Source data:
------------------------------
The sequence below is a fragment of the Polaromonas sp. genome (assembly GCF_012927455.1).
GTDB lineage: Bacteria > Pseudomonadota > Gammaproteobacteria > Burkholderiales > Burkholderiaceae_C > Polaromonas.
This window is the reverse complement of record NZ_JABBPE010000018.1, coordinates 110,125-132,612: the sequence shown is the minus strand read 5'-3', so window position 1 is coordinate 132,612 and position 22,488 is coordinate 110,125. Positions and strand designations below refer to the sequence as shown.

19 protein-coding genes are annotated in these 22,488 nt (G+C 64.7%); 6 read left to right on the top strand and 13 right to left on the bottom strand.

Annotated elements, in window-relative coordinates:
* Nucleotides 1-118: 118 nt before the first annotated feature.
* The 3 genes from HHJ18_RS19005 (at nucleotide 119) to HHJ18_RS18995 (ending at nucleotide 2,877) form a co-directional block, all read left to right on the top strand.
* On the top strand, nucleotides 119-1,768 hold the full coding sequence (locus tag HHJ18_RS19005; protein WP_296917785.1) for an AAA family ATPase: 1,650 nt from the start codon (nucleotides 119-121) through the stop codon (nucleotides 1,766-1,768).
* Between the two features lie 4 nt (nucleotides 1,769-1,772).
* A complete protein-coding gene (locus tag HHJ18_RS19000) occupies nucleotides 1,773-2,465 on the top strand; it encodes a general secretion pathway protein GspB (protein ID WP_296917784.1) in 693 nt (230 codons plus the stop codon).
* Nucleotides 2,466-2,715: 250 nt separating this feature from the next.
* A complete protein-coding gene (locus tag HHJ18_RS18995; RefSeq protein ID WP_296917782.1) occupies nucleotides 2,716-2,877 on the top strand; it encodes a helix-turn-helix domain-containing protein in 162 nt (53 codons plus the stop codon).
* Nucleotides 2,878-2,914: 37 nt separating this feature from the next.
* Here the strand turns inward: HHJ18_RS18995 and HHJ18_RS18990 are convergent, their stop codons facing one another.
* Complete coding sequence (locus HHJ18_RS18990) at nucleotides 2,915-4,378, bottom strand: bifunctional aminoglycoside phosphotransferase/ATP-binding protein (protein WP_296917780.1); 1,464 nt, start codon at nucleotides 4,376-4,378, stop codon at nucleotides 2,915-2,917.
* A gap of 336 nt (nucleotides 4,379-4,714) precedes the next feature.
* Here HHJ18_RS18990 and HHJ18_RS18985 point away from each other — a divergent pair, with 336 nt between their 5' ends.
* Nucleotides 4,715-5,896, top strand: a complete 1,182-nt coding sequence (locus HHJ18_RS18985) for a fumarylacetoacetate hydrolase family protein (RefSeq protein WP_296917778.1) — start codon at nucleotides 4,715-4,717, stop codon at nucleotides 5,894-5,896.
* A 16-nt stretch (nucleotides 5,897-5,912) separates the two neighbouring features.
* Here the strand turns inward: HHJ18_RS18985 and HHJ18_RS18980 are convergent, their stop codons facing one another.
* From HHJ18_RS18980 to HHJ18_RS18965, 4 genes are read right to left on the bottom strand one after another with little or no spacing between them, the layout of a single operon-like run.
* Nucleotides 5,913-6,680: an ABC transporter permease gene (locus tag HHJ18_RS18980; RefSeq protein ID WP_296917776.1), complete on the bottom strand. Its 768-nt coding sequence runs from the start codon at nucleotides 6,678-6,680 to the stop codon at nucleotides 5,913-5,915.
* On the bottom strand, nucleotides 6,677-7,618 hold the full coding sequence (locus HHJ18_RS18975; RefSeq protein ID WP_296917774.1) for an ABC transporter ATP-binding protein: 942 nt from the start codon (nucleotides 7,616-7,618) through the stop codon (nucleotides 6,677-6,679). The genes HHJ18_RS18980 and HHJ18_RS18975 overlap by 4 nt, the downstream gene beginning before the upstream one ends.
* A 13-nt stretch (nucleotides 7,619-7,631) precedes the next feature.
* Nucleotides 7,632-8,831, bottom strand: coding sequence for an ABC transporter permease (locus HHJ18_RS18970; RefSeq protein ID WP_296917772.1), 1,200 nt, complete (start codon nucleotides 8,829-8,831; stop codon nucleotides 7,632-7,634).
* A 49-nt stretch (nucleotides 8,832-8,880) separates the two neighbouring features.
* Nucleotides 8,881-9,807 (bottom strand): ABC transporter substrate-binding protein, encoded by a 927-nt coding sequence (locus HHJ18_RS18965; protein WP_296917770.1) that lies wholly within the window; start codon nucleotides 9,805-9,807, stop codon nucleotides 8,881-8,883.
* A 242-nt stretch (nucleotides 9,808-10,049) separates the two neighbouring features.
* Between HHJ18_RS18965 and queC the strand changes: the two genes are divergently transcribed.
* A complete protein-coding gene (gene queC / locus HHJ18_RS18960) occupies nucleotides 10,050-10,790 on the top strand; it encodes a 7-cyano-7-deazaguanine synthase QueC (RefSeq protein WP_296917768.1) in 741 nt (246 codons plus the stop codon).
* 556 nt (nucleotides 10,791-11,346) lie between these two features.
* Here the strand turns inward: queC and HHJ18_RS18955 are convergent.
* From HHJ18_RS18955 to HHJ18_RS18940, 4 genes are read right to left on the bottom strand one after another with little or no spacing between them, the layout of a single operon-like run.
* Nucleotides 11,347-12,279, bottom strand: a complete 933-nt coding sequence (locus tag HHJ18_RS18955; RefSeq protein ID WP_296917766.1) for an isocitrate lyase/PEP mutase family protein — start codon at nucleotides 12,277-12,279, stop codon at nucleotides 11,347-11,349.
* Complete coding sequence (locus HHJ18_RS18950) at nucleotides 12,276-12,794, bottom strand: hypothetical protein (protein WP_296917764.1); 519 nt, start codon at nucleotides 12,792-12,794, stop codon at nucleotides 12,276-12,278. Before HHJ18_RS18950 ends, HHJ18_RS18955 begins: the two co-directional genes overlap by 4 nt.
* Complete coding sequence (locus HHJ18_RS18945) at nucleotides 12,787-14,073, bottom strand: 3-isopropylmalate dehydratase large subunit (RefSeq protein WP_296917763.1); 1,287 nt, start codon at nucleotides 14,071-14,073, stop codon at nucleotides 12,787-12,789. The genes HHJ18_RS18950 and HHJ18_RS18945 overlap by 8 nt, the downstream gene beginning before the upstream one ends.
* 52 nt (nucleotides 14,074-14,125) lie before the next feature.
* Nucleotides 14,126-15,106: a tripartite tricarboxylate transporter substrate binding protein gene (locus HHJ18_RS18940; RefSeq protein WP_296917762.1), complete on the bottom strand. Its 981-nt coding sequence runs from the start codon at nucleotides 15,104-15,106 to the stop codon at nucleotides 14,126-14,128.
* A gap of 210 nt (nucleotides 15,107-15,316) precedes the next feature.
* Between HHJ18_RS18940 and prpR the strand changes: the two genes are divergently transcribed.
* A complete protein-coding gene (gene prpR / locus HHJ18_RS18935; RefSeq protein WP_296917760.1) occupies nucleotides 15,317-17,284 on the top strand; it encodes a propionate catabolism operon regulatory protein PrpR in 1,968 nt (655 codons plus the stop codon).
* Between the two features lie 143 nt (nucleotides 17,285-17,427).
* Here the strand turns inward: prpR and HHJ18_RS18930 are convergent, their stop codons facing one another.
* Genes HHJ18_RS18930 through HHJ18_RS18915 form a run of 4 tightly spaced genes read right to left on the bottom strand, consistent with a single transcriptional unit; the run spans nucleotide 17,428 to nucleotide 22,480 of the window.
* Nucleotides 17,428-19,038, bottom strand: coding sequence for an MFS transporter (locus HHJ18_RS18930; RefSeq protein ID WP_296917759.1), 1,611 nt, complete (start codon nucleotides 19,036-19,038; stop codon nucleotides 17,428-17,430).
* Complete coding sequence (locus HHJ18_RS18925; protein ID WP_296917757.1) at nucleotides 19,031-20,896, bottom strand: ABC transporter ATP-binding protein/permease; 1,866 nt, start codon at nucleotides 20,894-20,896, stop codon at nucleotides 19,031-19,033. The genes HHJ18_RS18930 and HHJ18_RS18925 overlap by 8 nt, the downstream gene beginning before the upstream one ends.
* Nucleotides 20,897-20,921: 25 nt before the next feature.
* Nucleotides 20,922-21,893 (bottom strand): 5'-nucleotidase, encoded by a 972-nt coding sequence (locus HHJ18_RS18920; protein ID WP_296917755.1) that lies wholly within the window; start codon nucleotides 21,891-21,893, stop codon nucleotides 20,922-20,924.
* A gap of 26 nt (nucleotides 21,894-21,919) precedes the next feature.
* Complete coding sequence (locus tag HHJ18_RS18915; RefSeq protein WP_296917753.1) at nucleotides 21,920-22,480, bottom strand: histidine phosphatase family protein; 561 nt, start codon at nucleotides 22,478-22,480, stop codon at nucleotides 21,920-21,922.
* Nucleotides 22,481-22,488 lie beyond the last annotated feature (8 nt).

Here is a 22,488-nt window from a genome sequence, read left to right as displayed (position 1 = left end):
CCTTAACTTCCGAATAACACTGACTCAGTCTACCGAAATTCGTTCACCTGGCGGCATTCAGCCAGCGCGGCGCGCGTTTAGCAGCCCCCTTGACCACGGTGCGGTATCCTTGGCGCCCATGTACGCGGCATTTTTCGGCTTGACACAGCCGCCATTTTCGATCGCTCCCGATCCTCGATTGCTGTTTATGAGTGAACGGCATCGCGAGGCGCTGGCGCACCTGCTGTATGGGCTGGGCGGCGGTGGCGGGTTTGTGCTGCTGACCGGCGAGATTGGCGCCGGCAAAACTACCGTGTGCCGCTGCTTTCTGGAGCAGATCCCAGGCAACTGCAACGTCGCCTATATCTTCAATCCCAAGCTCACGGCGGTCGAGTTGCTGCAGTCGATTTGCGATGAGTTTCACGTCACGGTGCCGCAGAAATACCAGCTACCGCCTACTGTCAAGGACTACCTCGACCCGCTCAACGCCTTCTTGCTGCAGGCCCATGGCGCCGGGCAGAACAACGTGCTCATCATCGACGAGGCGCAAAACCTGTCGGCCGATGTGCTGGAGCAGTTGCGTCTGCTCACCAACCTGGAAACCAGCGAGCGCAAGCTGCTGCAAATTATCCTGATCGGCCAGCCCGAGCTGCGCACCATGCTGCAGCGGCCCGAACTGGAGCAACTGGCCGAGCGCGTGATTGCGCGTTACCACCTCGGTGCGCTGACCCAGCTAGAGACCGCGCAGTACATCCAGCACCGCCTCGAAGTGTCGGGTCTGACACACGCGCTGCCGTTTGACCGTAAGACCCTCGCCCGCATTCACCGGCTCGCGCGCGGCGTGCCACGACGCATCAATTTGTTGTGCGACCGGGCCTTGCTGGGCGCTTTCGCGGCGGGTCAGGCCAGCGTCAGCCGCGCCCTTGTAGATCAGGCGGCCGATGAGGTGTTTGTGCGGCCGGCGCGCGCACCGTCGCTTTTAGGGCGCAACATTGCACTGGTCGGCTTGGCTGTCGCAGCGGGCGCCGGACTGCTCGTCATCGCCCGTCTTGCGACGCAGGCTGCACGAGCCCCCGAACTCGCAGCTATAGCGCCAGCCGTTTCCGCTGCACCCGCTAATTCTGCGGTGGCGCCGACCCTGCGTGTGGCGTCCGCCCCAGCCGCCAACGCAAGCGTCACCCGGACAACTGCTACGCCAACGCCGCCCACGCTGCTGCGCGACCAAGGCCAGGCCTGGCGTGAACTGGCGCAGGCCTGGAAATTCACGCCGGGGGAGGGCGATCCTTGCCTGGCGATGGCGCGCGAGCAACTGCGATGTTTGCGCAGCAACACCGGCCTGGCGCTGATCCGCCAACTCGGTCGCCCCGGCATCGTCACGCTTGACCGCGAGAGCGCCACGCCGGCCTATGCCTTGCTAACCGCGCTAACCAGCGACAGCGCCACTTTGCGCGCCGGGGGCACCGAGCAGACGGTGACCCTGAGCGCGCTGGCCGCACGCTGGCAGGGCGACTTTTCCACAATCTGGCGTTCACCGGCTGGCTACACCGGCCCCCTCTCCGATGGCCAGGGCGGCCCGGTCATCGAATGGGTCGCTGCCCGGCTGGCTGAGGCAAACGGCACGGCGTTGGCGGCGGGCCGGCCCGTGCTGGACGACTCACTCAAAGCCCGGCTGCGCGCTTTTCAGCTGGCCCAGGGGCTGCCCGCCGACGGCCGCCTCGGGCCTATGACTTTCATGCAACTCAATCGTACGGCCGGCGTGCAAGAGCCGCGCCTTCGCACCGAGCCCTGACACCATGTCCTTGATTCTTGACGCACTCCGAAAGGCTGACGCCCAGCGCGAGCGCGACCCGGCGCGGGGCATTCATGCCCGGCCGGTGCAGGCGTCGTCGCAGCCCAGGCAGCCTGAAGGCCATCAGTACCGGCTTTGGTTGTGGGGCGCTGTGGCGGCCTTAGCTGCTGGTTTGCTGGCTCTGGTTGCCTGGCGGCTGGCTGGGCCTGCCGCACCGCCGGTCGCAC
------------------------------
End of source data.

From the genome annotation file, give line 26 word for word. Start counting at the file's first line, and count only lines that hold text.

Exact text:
* A 49-nt stretch (nucleotides 8,832-8,880) separates the two neighbouring features.